Shakespeare and Games
English 210W: Major Authors
Callaway Center S101
Tuesday, Thursday 8:30-9:45
Instructor: Dori Coblentz
Office Hours: Thursdays 10:00-11:00 a.m.
Online, and by appointment
Woodruff library basement coffee shop
It is a familiar complaint that today’s youth are wasting their time playing games when they should be working. The refrain that equates play time to wasted time goes back even before the famous “Protestant work ethic” to Petrarch and the early Renaissance. In this class, we will chart changing ideas of games, sports, and plays in relation to the drama of Shakespeare and his contemporaries. We will use popular early modern poetry and prose to evaluate the role of playing in comedies and tragedies such as The Merchant of Venice, Romeo and Juliet, and Doctor Faustus. We will also read more recent work by game theorists like Jane McGonigal. Students will complete a substantial amount of written work, including a game proposal, ten in-class writing exercises, an analysis paper, and a research paper. Since this class is part of the Domain of One’s Own project, students’ work will include a web component. Students will complete a small personal website project (no prior web design experience needed) with a link to a group website that showcases a Shakespeare-related game. Each student group will be responsible for designing, making, and presenting on the game.
LO1: Ability to make an original contribution to a discourse after researching existing contributions (game project and research paper)
LO2: Ability to recognize and analyze how texts and performances make meaning. (in-class essays, final research paper)
LO3: Ability to recognize and reproduce generic conventions (in-class essays, research paper, websites and game project)
LO4: Ability to identify and adapt to audience, presenting arguments persuasively and engagingly (research paper, game project, and presentation)
LO5: Ability to analyze how texts influence and are influenced by their historical context (Exams, research paper)
LO6: Familiarity with major literary movements and works of early modern drama, poetry, and prose (Exams, research paper)
- Participation and Attendance (10%)
- Personal Website and Individual Portion of Game Project: (10%)
- Group Portion of Game Project Including Group Presentation: (10%)
- In-Class Essays: (10%)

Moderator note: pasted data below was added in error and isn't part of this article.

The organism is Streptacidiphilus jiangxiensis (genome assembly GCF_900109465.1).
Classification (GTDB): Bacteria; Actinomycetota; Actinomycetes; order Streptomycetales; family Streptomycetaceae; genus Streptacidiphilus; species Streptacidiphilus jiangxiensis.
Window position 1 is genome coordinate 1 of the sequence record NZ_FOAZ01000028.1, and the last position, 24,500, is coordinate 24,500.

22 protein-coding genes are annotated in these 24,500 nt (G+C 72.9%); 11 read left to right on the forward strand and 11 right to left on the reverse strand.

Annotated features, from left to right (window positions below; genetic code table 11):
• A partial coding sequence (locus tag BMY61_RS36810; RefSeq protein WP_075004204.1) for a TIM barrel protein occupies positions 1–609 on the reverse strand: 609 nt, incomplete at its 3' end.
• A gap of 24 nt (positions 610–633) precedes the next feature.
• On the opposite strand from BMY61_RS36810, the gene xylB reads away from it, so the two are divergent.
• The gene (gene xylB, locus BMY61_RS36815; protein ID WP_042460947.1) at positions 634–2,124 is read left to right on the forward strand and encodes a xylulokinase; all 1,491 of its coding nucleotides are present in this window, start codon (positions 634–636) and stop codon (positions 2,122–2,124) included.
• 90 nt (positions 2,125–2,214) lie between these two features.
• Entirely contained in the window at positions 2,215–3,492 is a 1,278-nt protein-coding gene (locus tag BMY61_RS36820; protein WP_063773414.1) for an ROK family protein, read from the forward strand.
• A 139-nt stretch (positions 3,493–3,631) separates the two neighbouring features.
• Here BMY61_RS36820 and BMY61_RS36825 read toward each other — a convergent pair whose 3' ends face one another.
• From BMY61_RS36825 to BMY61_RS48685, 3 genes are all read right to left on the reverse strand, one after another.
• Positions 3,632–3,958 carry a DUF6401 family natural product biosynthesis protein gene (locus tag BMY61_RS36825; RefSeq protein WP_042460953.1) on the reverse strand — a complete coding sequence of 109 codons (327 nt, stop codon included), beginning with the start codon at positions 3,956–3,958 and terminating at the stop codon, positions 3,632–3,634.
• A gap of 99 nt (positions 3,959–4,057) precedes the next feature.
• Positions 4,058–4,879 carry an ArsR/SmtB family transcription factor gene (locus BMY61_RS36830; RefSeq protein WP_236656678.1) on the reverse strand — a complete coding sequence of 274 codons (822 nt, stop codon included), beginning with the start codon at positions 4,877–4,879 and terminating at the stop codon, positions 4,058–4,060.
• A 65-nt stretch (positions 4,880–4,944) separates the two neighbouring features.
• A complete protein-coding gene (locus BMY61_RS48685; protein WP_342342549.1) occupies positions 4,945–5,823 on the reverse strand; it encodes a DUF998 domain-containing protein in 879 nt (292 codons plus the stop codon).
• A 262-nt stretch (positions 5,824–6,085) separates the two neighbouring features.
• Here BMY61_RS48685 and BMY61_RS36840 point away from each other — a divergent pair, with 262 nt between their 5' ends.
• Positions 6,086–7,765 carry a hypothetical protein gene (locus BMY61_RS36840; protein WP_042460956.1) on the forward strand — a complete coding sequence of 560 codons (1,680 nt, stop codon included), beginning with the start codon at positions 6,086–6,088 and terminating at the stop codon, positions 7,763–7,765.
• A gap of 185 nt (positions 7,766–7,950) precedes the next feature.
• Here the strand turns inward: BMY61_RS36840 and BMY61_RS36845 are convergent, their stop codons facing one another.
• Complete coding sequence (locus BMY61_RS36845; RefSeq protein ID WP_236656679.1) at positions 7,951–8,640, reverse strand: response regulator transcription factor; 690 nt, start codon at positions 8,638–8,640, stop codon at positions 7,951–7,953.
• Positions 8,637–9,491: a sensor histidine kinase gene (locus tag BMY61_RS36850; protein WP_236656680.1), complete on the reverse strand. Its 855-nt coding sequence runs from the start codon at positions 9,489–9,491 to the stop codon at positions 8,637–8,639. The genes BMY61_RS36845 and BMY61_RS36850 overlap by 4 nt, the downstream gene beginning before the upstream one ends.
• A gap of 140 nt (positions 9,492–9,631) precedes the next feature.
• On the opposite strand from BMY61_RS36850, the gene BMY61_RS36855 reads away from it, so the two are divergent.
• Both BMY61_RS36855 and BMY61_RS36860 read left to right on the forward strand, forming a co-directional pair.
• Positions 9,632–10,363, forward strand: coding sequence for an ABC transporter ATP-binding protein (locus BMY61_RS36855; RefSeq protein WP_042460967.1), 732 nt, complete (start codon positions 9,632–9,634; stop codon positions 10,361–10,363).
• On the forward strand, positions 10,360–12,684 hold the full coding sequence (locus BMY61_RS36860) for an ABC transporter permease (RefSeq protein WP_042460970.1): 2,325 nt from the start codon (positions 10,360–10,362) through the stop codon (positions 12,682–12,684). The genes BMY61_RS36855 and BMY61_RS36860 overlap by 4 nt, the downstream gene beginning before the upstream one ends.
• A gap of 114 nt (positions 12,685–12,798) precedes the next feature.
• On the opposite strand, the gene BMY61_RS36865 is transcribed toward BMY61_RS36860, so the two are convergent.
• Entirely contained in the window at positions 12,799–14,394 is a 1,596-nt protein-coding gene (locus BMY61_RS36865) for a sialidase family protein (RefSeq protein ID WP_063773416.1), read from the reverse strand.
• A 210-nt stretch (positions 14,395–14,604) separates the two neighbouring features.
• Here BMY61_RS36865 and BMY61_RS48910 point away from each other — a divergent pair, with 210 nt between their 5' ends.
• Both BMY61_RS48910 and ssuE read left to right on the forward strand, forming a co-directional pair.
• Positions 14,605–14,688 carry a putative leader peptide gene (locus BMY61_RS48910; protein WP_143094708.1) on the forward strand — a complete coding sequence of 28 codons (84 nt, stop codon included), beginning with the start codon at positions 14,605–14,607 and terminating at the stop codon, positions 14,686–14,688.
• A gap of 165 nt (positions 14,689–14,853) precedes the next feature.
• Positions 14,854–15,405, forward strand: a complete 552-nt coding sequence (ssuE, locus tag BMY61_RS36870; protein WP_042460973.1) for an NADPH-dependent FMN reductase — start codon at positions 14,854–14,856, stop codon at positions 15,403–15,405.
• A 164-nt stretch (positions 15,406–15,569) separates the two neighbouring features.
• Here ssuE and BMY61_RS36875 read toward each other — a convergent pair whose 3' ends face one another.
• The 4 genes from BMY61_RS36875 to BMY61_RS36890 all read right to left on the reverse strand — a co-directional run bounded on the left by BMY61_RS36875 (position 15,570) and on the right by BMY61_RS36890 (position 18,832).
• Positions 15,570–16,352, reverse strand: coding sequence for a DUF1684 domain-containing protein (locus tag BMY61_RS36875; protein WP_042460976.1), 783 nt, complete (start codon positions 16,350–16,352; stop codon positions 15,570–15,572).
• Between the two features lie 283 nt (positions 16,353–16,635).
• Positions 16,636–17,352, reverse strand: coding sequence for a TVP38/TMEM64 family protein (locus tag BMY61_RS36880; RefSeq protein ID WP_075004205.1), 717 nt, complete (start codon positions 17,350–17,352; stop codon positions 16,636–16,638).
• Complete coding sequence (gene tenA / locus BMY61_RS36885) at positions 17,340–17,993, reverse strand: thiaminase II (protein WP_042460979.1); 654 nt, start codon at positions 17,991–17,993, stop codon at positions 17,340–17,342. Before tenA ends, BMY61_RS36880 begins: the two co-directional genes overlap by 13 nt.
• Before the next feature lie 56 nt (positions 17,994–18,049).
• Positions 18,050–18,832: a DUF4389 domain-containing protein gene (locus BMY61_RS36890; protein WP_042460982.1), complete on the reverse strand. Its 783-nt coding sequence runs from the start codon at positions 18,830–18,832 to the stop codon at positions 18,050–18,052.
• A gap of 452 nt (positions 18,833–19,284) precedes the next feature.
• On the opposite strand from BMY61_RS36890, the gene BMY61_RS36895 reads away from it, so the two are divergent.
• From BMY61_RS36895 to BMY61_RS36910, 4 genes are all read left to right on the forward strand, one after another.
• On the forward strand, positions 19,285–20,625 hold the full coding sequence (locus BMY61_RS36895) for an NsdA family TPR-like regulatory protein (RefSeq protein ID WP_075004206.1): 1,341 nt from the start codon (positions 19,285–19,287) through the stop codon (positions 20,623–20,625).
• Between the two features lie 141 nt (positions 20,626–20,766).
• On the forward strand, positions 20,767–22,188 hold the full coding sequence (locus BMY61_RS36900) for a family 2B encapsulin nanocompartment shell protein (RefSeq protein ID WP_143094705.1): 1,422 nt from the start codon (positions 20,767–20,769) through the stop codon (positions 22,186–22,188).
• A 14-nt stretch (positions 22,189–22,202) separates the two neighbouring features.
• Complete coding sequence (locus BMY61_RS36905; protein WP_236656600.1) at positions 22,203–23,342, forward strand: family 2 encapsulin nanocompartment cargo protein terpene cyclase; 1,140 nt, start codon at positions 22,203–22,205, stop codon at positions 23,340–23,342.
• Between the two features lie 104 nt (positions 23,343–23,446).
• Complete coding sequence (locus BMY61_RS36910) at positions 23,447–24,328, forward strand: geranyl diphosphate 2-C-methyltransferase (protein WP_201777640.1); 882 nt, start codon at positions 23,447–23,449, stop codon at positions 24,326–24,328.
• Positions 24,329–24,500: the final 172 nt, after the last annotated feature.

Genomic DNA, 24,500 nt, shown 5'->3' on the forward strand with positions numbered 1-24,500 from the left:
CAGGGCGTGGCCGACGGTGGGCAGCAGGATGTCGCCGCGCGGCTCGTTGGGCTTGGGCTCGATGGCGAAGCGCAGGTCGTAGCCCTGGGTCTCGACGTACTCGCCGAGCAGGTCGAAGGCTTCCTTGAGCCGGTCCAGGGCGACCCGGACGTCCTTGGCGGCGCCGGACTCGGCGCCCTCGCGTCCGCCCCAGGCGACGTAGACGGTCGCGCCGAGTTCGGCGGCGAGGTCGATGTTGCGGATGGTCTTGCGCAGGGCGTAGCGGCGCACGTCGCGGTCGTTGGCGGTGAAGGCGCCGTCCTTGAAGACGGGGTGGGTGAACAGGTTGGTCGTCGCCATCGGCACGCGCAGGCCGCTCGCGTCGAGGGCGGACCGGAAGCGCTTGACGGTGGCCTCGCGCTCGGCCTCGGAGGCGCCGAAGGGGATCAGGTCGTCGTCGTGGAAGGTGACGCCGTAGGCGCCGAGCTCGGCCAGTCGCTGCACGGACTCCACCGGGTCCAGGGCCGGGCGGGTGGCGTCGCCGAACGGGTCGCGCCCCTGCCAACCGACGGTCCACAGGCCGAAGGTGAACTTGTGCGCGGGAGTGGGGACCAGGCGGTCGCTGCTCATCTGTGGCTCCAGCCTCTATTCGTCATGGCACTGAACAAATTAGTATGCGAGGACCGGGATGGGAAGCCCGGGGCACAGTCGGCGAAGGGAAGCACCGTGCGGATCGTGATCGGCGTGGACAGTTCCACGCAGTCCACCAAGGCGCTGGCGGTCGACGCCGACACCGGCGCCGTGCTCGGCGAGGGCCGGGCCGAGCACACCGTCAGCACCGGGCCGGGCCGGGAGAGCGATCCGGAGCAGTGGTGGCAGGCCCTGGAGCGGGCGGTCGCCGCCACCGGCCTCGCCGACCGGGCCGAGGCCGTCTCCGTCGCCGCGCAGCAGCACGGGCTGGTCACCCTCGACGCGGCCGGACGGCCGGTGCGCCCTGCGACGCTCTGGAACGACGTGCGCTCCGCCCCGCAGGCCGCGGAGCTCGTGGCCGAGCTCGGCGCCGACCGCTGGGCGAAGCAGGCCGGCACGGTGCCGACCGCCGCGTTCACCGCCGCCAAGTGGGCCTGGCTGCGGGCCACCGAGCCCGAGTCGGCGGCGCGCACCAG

- Paired Presentation (5%)
- Midterm Exam (10%)
- Final Exam (15%)
- Midterm Paper: (10%)
- Final Research Paper: (20%)
The Comedy of Errors (Folger Shakespeare Library) ISBN: 9780743484886
The Merchant of Venice (Folger Shakespeare Library) ISBN: 9780743477567
As You Like It (Folger Shakespeare Library) ISBN: 9780743484862
Doctor Faustus (New Mermaids) ISBN: 9780713673760
Romeo and Juliet (Folger Shakespeare Library) ISBN: 9780743477116
Arden of Faversham (New Mermaids) ISBN: 9780713677652
Reading and Writing About Literature, 3rd edition. (Bedford/St. Martin’s) ISBN: 9781457606496
Participation and Attendance:
I will gauge your participation in large part on the basis of the three reading questions you will submit each class. The questions are due on my desk at the beginning of each class period. They are designed to help you think about the texts under discussion that day as well as let me know if you understand them. I will collect, read, and return your questions usually without comments except for a check mark at the bottom to indicate credit. You must attend class to receive credit for that day’s questions.
Note: being well prepared for class means doing all of the readings, thinking about them, and having something to say about them. Summarizing each reading’s main argument and highlighting a few questions that it raises in your notes is a good way to come up with worthwhile things to say. The ability to participate in class discussion is an acquired skill, not a personality trait.
Website and Individual Portion of Game Project
This class is part of the Domain of One’s Own project. As such, you will be expected to create a website (no prior web design experience needed) to serve as a professional portfolio. Students will be required to make a site with a home page, coursework page, and a third page determined by the student (i.e. blog page, hobby page, etc.) Under the “Coursework” page, students will post a description of the game they make during the semester and an abstract of their final research paper.